Fan, Bin. Michigan State University, (2017)

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Fan, Bin. Michigan State University, (2017)

Fan, Bin. Michigan State University, (2017) "Polycrystalline diamond based neural interface for optogenetics and neurotransmitter detection" advisor: Wen Li

Neural interface forms a communication bridge between a human brain and external circuitries, which enables promising bioelectronics medicines for diseases treatments, such as inflammatory bowel disease, Alzheimer's disease, and restore sensorimotor function lost due to traumatic brain, spinal cord injury, and amputations. Neurons in the central nervous systems communicate with each other electrically along the axon from soma to dendrite and chemically between neuron to neuron in the synapses through release and uptake of neurotransmitters. In particular, dopamine (DA) is one of the most important neurotransmitters, which associates with many aspects of the neurophysiological processing, such as stress, memory, and addiction.

External stimulation is desired to study the dynamics of DA release and uptake and its correlation to the animal behavioral changes. Previously, electrical stimulation was used as a neuromodulation technique for such purpose, which can cause a significant amount of nondopaminergic system activation and result in consequential neurological activities or dynamics not related to DA release[1]. Recent advances in optogenetics provide a unique neuromodulation technique, allowing optical control of genetically targeted specific neurons that express light-sensitive opsin proteins with sub-millisecond temporal precision. Utilizing the cell-type specificity of Optogenetics, researchers can have a more controlled manipulation of the dopaminergic system and have an unbiased study on DA related neurological diseases.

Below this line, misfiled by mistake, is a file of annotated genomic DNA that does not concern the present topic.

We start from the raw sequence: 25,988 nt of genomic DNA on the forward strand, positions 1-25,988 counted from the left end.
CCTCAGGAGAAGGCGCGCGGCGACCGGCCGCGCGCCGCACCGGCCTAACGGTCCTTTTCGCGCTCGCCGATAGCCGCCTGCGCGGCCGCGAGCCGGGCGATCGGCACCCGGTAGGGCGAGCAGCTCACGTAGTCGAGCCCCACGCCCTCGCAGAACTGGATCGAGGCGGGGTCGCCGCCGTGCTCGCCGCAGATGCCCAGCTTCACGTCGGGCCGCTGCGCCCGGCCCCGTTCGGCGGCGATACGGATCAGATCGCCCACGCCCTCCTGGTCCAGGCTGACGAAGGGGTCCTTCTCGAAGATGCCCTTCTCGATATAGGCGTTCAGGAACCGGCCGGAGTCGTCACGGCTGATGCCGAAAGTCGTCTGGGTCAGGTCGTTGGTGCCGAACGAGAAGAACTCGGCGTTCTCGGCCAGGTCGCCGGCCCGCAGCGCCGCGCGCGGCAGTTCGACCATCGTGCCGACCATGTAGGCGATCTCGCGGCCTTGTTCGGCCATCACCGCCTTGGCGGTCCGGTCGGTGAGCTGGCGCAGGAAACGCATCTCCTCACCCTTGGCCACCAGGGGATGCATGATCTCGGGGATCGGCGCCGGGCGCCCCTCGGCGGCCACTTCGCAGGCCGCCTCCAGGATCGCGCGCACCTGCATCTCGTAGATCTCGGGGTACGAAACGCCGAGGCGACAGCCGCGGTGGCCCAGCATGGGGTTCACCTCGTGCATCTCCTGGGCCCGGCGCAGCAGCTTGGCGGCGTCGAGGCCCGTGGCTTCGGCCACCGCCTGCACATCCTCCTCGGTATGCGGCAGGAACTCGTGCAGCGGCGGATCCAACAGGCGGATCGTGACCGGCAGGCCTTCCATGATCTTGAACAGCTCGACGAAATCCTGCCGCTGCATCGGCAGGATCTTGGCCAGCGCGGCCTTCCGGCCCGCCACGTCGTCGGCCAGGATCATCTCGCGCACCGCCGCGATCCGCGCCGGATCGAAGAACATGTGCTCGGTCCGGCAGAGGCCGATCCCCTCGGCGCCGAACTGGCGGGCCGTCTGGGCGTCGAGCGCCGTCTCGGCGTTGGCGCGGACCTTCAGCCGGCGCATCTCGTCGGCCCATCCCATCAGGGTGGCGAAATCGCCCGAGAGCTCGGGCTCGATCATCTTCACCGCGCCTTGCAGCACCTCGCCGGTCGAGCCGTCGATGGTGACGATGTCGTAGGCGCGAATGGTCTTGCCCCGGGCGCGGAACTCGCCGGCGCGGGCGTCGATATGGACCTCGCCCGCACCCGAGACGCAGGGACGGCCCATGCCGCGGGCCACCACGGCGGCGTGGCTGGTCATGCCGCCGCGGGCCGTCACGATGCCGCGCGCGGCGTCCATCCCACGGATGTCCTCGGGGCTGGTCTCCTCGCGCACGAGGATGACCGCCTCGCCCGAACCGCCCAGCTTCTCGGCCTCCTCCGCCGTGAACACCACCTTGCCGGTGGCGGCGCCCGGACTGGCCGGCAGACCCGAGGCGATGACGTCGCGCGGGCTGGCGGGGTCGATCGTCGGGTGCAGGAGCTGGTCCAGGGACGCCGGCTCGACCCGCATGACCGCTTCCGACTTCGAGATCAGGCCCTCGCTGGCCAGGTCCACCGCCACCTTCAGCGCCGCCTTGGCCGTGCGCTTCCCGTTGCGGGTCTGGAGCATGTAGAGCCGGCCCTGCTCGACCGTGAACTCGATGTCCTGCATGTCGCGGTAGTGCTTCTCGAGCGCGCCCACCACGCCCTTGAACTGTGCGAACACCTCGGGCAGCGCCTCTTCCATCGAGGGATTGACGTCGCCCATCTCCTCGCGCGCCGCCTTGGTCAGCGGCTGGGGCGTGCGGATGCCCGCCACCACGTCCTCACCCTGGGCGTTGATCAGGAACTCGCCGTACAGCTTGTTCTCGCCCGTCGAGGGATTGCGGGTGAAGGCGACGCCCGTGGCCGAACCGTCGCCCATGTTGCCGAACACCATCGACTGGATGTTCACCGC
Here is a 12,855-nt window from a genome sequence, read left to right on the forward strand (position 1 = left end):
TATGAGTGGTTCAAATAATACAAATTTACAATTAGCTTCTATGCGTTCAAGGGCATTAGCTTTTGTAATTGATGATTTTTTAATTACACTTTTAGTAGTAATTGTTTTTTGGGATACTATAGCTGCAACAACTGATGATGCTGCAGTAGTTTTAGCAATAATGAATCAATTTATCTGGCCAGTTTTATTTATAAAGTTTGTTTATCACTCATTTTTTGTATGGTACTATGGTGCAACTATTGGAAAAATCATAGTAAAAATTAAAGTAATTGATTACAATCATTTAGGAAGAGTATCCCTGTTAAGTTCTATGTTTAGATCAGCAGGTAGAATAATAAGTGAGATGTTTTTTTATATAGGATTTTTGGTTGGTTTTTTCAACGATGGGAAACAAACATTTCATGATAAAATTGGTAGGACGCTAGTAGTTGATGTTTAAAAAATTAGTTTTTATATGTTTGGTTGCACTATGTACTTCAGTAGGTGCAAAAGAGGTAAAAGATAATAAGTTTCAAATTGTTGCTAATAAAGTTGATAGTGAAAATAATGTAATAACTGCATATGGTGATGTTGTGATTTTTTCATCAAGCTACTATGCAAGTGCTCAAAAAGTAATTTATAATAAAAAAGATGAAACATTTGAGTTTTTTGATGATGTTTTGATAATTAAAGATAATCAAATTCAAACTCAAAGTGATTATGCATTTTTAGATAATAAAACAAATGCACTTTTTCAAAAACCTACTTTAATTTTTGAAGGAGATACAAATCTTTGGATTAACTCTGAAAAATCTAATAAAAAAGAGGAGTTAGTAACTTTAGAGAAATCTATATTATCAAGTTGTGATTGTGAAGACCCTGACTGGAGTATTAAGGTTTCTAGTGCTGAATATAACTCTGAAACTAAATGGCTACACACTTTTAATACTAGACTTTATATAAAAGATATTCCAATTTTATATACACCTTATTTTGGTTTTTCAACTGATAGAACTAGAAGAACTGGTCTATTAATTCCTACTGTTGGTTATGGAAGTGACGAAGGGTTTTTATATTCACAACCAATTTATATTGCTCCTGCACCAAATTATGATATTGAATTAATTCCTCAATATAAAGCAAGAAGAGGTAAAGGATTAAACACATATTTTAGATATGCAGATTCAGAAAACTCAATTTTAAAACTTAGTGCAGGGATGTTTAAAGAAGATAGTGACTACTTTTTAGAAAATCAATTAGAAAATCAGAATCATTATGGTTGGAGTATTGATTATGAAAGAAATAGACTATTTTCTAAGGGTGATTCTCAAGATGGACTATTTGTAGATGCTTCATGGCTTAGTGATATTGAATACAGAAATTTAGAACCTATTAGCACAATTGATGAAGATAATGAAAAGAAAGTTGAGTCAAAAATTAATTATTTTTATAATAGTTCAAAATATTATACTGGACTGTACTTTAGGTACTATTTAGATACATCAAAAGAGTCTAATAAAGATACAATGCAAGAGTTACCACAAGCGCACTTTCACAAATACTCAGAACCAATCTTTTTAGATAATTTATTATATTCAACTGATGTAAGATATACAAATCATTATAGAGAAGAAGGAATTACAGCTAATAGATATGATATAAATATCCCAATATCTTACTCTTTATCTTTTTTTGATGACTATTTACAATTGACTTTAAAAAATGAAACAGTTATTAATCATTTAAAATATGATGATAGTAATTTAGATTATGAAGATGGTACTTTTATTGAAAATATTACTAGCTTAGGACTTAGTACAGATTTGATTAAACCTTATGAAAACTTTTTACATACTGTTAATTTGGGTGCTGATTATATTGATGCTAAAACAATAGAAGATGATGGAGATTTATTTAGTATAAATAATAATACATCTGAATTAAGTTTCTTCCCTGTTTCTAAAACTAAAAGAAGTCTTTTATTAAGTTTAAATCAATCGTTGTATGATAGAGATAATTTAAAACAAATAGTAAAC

The current engineering tools for Optogenetics use laser and micro light emitting diodes (μLEDs) as the light sources, where μLEDs show great promises with respect to device miniaturization, simplicity, low power and low cost of system implementation. However, using μLEDs as a light source can cause potential thermally-induced tissue damage due to µLED Joule heating. To address the localized Joule heating issue, a μLED based optrode was developed in this thesis using polycrystalline diamond as a heat spreader due to its very high thermal conductivity. Compared with an SU8 probe with the same dimensions, a diamond probe can reduce the maximum temperature variations by ~90% at 3.6V 100ms duration pulses. The functionality of the probe was tested in vivo, where light-evoked action potentials were successfully detected.

Besides the very high thermal conductivity, diamond has unique features for neurotransmitter sensing, such as a larger potential window, low background current and resistance to surface fouling. In addition, diamond is a biocompatible and chemically inert material, which enables long-term device implantation. Therefore, above mentioned properties make diamond a promising candidate for Optogenetics and neurotransmitter detection. However, diamond is a rigid material and the micromotion-induced strain has been hypothesized to be the main cause of harmful immune responses and even irreversible tissue damage. Due to the process temperature intolerant, diamond cannot synthesis onto polymer substrates directly. To address this issue, a wafer-level substrate transfer process is first time proposed to transfer all diamond macro/micro patterns from a diamond growth substrate, silicon, onto a flexible Parylene substrate. The electrochemical properties of the transferred diamond-polymer electrodes were evaluated (i) using an outer sphere redox couple to study the electron transfer process and (ii) quantitative and qualitative studies of a neurotransmitter redox dopamine/dopamine-o-quinone. A linear response of the BDD sensor to dopamine concentrations of 0.5 µM to 100 µM was observed (R^2 = 0.999) with a sensitivity of 0.21 µA/cm^2˙µM.

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